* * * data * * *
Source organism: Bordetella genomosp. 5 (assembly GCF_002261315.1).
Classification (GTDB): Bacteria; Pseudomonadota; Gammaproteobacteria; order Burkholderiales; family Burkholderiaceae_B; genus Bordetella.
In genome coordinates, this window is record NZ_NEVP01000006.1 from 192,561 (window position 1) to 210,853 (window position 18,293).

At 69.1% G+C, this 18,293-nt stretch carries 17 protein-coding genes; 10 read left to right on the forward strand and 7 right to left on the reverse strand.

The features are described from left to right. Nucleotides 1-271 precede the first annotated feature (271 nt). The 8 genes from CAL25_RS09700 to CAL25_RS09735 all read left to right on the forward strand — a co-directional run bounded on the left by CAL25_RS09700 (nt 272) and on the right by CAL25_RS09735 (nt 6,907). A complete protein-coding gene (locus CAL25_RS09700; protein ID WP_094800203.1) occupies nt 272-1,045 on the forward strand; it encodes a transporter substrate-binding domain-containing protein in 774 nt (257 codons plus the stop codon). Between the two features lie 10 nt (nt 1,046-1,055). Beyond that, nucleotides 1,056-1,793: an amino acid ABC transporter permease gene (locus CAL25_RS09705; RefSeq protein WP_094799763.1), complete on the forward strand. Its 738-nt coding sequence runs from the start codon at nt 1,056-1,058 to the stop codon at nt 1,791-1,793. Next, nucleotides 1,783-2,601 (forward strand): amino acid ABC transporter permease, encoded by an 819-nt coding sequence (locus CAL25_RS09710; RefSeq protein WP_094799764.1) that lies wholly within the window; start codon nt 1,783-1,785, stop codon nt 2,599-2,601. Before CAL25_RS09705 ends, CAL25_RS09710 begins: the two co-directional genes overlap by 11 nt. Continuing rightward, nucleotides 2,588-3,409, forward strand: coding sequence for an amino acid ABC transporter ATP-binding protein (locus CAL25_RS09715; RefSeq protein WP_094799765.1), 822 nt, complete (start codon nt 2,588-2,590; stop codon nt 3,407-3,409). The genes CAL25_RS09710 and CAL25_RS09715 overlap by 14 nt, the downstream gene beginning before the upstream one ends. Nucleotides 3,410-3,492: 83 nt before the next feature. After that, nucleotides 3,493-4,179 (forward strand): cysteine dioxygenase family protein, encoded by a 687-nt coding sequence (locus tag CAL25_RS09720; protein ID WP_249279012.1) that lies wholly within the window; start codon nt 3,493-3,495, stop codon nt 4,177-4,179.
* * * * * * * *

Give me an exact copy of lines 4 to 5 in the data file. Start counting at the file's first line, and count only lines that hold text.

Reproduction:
At 69.1% G+C, this 18,293-nt stretch carries 17 protein-coding genes; 10 read left to right on the forward strand and 7 right to left on the reverse strand.

The features are described from left to right. Nucleotides 1-271 precede the first annotated feature (271 nt). The 8 genes from CAL25_RS09700 to CAL25_RS09735 all read left to right on the forward strand — a co-directional run bounded on the left by CAL25_RS09700 (nt 272) and on the right by CAL25_RS09735 (nt 6,907). A complete protein-coding gene (locus CAL25_RS09700; protein ID WP_094800203.1) occupies nt 272-1,045 on the forward strand; it encodes a transporter substrate-binding domain-containing protein in 774 nt (257 codons plus the stop codon). Between the two features lie 10 nt (nt 1,046-1,055). Beyond that, nucleotides 1,056-1,793: an amino acid ABC transporter permease gene (locus CAL25_RS09705; RefSeq protein WP_094799763.1), complete on the forward strand. Its 738-nt coding sequence runs from the start codon at nt 1,056-1,058 to the stop codon at nt 1,791-1,793. Next, nucleotides 1,783-2,601 (forward strand): amino acid ABC transporter permease, encoded by an 819-nt coding sequence (locus CAL25_RS09710; RefSeq protein WP_094799764.1) that lies wholly within the window; start codon nt 1,783-1,785, stop codon nt 2,599-2,601. Before CAL25_RS09705 ends, CAL25_RS09710 begins: the two co-directional genes overlap by 11 nt. Continuing rightward, nucleotides 2,588-3,409, forward strand: coding sequence for an amino acid ABC transporter ATP-binding protein (locus CAL25_RS09715; RefSeq protein WP_094799765.1), 822 nt, complete (start codon nt 2,588-2,590; stop codon nt 3,407-3,409). The genes CAL25_RS09710 and CAL25_RS09715 overlap by 14 nt, the downstream gene beginning before the upstream one ends. Nucleotides 3,410-3,492: 83 nt before the next feature. After that, nucleotides 3,493-4,179 (forward strand): cysteine dioxygenase family protein, encoded by a 687-nt coding sequence (locus tag CAL25_RS09720; protein ID WP_249279012.1) that lies wholly within the window; start codon nt 3,493-3,495, stop codon nt 4,177-4,179.